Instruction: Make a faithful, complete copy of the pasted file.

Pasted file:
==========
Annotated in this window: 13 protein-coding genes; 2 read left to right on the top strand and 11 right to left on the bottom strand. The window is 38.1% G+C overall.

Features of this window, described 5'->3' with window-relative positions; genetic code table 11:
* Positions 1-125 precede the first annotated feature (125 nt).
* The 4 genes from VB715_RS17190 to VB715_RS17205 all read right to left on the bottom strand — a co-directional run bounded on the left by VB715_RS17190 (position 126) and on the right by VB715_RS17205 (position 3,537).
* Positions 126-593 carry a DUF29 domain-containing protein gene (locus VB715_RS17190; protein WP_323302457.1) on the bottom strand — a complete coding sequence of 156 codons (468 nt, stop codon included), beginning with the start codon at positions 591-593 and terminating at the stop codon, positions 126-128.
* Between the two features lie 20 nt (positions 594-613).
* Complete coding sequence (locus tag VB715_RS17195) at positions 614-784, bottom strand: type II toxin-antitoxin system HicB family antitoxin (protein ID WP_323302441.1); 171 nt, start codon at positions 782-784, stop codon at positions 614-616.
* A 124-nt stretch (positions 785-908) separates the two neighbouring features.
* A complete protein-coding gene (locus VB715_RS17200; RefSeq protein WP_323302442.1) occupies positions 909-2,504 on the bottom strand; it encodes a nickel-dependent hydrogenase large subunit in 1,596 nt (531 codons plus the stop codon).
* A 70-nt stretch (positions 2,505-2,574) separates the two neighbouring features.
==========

Annotated in this window: 13 protein-coding genes; 2 read left to right on the top strand and 11 right to left on the bottom strand. The window is 38.1% G+C overall.

Features of this window, described 5'->3' with window-relative positions; genetic code table 11:
* Positions 1-125 precede the first annotated feature (125 nt).
* The 4 genes from VB715_RS17190 to VB715_RS17205 all read right to left on the bottom strand — a co-directional run bounded on the left by VB715_RS17190 (position 126) and on the right by VB715_RS17205 (position 3,537).
* Positions 126-593 carry a DUF29 domain-containing protein gene (locus VB715_RS17190; protein WP_323302457.1) on the bottom strand — a complete coding sequence of 156 codons (468 nt, stop codon included), beginning with the start codon at positions 591-593 and terminating at the stop codon, positions 126-128.
* Between the two features lie 20 nt (positions 594-613).
* Complete coding sequence (locus tag VB715_RS17195) at positions 614-784, bottom strand: type II toxin-antitoxin system HicB family antitoxin (protein ID WP_323302441.1); 171 nt, start codon at positions 782-784, stop codon at positions 614-616.
* A 124-nt stretch (positions 785-908) separates the two neighbouring features.
* A complete protein-coding gene (locus VB715_RS17200; RefSeq protein WP_323302442.1) occupies positions 909-2,504 on the bottom strand; it encodes a nickel-dependent hydrogenase large subunit in 1,596 nt (531 codons plus the stop codon).
* A 70-nt stretch (positions 2,505-2,574) separates the two neighbouring features.